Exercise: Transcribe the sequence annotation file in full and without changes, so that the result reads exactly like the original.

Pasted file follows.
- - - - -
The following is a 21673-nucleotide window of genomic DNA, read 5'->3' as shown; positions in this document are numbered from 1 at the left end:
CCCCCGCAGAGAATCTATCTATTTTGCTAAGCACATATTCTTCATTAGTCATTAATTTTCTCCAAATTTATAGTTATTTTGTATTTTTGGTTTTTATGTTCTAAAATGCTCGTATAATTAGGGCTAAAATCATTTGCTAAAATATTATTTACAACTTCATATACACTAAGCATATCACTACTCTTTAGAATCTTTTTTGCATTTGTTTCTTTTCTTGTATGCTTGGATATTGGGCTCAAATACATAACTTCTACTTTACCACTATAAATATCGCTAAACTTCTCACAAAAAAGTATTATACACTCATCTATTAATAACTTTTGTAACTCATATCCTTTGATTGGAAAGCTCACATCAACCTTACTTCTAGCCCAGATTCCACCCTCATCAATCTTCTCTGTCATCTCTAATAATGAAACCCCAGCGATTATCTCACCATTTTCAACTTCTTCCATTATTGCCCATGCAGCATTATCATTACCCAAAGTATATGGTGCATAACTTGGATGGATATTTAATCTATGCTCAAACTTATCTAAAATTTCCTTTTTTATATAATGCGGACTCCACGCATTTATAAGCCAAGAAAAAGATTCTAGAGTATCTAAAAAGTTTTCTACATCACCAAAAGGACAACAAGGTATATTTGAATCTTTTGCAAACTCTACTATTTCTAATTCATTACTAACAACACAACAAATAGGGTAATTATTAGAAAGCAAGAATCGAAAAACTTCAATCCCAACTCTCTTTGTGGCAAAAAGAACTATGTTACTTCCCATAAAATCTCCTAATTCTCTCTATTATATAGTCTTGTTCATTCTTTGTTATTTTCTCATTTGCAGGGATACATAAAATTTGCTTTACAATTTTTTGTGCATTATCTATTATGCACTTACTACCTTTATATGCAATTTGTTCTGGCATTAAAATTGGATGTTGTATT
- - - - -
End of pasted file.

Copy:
The following is a 21673-nucleotide window of genomic DNA, read 5'->3' as shown; positions in this document are numbered from 1 at the left end:
CCCCCGCAGAGAATCTATCTATTTTGCTAAGCACATATTCTTCATTAGTCATTAATTTTCTCCAAATTTATAGTTATTTTGTATTTTTGGTTTTTATGTTCTAAAATGCTCGTATAATTAGGGCTAAAATCATTTGCTAAAATATTATTTACAACTTCATATACACTAAGCATATCACTACTCTTTAGAATCTTTTTTGCATTTGTTTCTTTTCTTGTATGCTTGGATATTGGGCTCAAATACATAACTTCTACTTTACCACTATAAATATCGCTAAACTTCTCACAAAAAAGTATTATACACTCATCTATTAATAACTTTTGTAACTCATATCCTTTGATTGGAAAGCTCACATCAACCTTACTTCTAGCCCAGATTCCACCCTCATCAATCTTCTCTGTCATCTCTAATAATGAAACCCCAGCGATTATCTCACCATTTTCAACTTCTTCCATTATTGCCCATGCAGCATTATCATTACCCAAAGTATATGGTGCATAACTTGGATGGATATTTAATCTATGCTCAAACTTATCTAAAATTTCCTTTTTTATATAATGCGGACTCCACGCATTTATAAGCCAAGAAAAAGATTCTAGAGTATCTAAAAAGTTTTCTACATCACCAAAAGGACAACAAGGTATATTTGAATCTTTTGCAAACTCTACTATTTCTAATTCATTACTAACAACACAACAAATAGGGTAATTATTAGAAAGCAAGAATCGAAAAACTTCAATCCCAACTCTCTTTGTGGCAAAAAGAACTATGTTACTTCCCATAAAATCTCCTAATTCTCTCTATTATATAGTCTTGTTCATTCTTTGTTATTTTCTCATTTGCAGGGATACATAAAATTTGCTTTACAATTTTTTGTGCATTATCTATTATGCACTTACTACCTTTATATGCAATTTGTTCTGGCATTAAAATTGGATGTTGTATT